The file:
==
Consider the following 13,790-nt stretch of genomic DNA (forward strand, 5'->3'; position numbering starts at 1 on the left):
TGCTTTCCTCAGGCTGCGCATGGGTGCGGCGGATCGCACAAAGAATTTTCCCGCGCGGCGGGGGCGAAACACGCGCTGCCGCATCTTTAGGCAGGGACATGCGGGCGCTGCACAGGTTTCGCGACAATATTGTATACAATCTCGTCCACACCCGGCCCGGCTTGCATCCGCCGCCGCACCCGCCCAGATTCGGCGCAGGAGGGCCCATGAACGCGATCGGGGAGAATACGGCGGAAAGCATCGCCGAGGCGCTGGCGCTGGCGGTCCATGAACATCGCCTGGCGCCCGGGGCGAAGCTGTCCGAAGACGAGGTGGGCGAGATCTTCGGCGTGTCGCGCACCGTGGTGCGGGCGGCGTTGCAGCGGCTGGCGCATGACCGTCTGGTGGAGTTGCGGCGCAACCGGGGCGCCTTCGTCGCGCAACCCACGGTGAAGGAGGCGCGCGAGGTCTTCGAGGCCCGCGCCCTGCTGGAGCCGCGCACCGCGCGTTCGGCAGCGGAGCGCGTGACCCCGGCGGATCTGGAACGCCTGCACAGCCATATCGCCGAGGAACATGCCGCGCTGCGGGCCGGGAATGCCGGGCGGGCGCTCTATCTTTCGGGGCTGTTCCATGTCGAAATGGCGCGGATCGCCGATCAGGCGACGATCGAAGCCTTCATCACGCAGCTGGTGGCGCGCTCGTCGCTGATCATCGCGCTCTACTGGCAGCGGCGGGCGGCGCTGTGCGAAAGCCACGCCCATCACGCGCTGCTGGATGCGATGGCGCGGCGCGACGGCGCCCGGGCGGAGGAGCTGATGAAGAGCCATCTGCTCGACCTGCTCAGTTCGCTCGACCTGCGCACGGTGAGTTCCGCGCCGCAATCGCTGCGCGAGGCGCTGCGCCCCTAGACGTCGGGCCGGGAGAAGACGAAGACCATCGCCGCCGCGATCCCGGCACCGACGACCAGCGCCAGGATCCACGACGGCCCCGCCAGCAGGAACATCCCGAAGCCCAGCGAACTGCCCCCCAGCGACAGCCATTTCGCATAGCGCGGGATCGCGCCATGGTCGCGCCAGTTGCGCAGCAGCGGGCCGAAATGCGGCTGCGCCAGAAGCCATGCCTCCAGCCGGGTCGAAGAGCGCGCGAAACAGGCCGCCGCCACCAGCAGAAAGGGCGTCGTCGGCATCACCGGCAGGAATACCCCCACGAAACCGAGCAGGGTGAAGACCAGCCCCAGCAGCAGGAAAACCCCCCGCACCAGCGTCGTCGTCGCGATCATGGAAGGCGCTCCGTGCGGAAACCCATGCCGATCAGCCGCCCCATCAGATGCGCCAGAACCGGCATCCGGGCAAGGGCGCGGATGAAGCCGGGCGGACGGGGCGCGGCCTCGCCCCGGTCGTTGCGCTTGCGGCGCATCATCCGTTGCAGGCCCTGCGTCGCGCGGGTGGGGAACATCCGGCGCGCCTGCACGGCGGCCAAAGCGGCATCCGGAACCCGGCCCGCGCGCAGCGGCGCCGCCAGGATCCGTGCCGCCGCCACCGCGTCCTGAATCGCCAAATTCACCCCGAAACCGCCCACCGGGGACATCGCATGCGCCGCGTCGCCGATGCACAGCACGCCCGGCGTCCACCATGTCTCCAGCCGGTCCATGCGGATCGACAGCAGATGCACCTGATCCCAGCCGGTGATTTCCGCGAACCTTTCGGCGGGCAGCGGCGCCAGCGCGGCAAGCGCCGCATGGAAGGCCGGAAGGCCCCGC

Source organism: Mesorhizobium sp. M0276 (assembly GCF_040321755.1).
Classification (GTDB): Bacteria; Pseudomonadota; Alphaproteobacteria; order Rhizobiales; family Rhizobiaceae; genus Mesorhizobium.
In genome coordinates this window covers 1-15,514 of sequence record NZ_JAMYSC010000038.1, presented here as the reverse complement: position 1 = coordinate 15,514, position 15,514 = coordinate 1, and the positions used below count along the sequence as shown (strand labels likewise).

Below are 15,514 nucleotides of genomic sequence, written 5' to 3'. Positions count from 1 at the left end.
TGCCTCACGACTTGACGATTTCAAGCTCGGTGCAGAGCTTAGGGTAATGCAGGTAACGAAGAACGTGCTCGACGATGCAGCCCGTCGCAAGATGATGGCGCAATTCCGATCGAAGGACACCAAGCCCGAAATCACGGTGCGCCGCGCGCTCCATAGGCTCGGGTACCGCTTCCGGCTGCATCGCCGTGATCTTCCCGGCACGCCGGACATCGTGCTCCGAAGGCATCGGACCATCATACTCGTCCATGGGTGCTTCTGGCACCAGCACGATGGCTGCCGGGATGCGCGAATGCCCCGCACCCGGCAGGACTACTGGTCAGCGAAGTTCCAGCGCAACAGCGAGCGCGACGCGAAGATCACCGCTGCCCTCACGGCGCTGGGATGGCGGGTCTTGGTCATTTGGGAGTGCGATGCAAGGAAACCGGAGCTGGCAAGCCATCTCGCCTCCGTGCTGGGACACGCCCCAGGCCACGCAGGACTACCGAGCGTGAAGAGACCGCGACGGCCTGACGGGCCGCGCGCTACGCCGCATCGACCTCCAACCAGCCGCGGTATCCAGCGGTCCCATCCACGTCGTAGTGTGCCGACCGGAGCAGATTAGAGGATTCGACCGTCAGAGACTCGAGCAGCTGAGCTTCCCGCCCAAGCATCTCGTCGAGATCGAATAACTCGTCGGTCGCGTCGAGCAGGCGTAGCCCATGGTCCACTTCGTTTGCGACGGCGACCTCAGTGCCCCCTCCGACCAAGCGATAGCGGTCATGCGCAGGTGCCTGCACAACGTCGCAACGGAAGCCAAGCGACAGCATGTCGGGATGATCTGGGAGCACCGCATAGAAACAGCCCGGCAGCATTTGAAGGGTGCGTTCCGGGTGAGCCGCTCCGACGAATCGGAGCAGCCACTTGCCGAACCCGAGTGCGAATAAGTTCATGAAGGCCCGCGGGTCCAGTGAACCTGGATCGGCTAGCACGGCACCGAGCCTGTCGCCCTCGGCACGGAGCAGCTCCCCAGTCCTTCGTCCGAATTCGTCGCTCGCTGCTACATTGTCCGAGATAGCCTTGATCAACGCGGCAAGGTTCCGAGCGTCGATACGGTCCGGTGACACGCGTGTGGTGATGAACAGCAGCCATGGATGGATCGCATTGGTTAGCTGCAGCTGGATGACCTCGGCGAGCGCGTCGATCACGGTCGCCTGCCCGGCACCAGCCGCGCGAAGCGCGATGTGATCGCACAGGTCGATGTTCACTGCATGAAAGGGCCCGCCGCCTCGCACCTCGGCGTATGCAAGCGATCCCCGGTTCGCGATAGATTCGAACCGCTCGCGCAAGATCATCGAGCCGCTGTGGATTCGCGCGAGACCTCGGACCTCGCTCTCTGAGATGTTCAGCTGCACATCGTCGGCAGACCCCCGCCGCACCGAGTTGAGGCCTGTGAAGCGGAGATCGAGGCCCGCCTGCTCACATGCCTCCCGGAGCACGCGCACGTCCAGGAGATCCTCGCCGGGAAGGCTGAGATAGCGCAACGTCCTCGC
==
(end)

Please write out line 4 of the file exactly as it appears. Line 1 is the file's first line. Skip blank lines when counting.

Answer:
Classification (GTDB): Bacteria; Pseudomonadota; Alphaproteobacteria; order Rhizobiales; family Rhizobiaceae; genus Mesorhizobium.